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NMSU's Top-Ranked Rodeo Teams Compete at Home April 4-5

LAS CRUCES - New Mexico State University-home of the nation's top-ranked collegiate women's team, calf roper and all-around cowgirl-will host the region's final regular season rodeo April 4-5 at the Southern New Mexico State Fairgrounds west of Las Cruces.



New Mexico State University rodeo coach Jim Dewey Brown, right, picks up Chance VanWinkle after a saddlebronc ride during practice. NMSU, which has the nation's top-ranked women's team, calf roper and women's all-around leader, will host the region's final regular season rodeo April 4-5 at the Southern New Mexico Fairgrounds west of Las Cruces. (04/02/2003) (NMSU Agricultural Communications Photo by J. VIctor Espinoza)

The latest rankings from the National Intercollegiate Rodeo Association show the depth of NMSU talent this season. Six men and three women are in the top 25 national standings, with several ranked in more than one event.

"We've been dominant from the start this season," said rodeo coach Jim Dewey Brown. "This will give local fans the chance to see us in action."

NMSU's rodeo is the first promoted with ticket sales in some time, said Brown, who is in his first year as coach. Participating teams will be Central Arizona College, Cochise College, Dine College, Northland Pioneer College and the University of Arizona.

The long go will be Friday at 7:30 p.m., slack is Saturday at 9 a.m. and the short go is Saturday at 7:30 p.m. In addition to the collegiate competition, NMSU team members Clay Snure and Jarret Corn will host a match calf roping on Saturday following the slack. Tickets are $3 per evening event for adults and $1 for kids under 12. Admission is free on Saturday morning.

After seven rodeos in the Grand Canyon Region, the NMSU women are in first place nationally with 2,144.25 points, according to National Intercollegiate Rodeo Association standings released March 31. Leading the way is Mandy Sproul, a junior from Pearce, Ariz., who's atop the national all-around standings. Sproul, an agricultural economics and agricultural business major, is second in the national barrel racing standings, fourth in goat tying and 10th in breakaway roping.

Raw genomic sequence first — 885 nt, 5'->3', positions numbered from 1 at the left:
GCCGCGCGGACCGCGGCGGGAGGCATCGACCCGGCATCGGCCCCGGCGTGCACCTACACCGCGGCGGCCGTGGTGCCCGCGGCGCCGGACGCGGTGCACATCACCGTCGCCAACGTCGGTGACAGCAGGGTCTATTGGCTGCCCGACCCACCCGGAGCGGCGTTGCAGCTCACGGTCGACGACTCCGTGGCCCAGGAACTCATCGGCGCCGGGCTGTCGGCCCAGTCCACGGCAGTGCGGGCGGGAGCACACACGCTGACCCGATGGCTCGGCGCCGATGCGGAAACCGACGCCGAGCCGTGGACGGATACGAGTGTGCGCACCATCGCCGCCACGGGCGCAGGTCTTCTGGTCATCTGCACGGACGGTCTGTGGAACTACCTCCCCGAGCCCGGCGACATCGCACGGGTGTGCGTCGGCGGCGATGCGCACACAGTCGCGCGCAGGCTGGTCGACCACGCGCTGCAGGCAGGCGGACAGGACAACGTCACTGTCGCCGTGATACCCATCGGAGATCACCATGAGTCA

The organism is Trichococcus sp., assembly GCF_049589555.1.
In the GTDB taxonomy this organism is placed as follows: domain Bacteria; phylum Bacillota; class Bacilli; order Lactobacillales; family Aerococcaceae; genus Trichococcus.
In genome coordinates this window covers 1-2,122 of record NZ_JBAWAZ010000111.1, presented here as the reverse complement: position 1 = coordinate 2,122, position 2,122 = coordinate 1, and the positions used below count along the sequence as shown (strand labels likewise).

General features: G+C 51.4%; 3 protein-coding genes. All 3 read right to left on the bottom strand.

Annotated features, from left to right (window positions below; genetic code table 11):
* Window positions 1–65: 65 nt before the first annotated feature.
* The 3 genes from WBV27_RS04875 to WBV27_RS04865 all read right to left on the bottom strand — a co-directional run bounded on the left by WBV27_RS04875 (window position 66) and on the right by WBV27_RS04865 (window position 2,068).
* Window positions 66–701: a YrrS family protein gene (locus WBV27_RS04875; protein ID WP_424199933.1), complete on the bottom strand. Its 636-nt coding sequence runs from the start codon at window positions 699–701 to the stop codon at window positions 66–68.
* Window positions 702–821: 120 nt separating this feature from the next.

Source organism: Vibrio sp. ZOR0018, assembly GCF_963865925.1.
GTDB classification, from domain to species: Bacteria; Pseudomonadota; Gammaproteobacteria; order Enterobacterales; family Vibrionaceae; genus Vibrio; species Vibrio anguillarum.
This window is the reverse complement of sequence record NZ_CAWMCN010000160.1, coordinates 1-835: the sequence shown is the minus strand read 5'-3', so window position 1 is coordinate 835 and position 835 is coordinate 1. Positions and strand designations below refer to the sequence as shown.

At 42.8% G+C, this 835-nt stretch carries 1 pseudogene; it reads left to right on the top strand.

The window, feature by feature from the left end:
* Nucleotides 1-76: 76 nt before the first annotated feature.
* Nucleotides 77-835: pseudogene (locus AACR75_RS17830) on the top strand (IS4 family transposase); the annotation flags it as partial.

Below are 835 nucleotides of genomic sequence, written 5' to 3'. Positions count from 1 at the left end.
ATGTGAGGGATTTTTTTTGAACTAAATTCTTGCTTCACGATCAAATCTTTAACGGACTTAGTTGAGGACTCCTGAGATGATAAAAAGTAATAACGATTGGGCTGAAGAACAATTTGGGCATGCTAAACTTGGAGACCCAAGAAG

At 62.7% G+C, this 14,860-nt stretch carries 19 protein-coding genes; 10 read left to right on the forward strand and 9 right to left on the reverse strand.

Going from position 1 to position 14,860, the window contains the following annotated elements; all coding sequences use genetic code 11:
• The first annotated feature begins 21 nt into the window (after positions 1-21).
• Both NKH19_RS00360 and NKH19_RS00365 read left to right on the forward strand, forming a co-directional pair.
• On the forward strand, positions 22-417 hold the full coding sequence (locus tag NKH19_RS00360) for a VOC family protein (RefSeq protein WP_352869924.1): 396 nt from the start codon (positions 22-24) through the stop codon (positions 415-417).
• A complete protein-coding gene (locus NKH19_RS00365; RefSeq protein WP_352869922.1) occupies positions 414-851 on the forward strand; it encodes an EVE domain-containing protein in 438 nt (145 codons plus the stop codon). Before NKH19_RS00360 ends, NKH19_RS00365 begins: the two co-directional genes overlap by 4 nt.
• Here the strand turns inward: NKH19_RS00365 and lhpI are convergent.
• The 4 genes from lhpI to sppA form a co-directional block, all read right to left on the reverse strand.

Leah Stevenson, a senior social work major from Las Cruces, is second in the breakaway standings. Tori Koyle, a freshman agricultural biology major from Albuquerque, is 14th in all-around and 21st in goat tying.

Overall, the NMSU men's team is ranked ninth nationally. Snure, a junior agricultural economics and agricultural business major from Rodeo, N.M., is first in calf roping, eighth in the all-around and 22nd in team roping as a heeler.

NMSU has three other nationally ranked competitors in calf roping: Corn, a senior from Las Cruces, at No. 7; Cooper Wimberly, a freshman from Moriarty, at No.12; and John Pete Etcheverry, a junior from Carlsbad, at No. 24. All three are majoring in agricultural economics and agricultural business. Etcheverry is also 21st in the all-around standings.

In team roping, heeler Kody Gentry is 14th and header Jarred Evans is 20th

Given those rankings, Brown expects NMSU to have a healthy number of qualifiers for the College National Finals Rodeo June 8-14 in Casper, Wyo. Competitors who finish the season at first or second place in the region receive a bye to the CNFR. In addition, they can qualify for nationals at the conference finals May 29-31 in Hobbs.

"We have several who are in third place and need to do well at the rodeo here, which will wrap up the regular season," Brown said. For tickets, contact Brown at (505) 646-3659.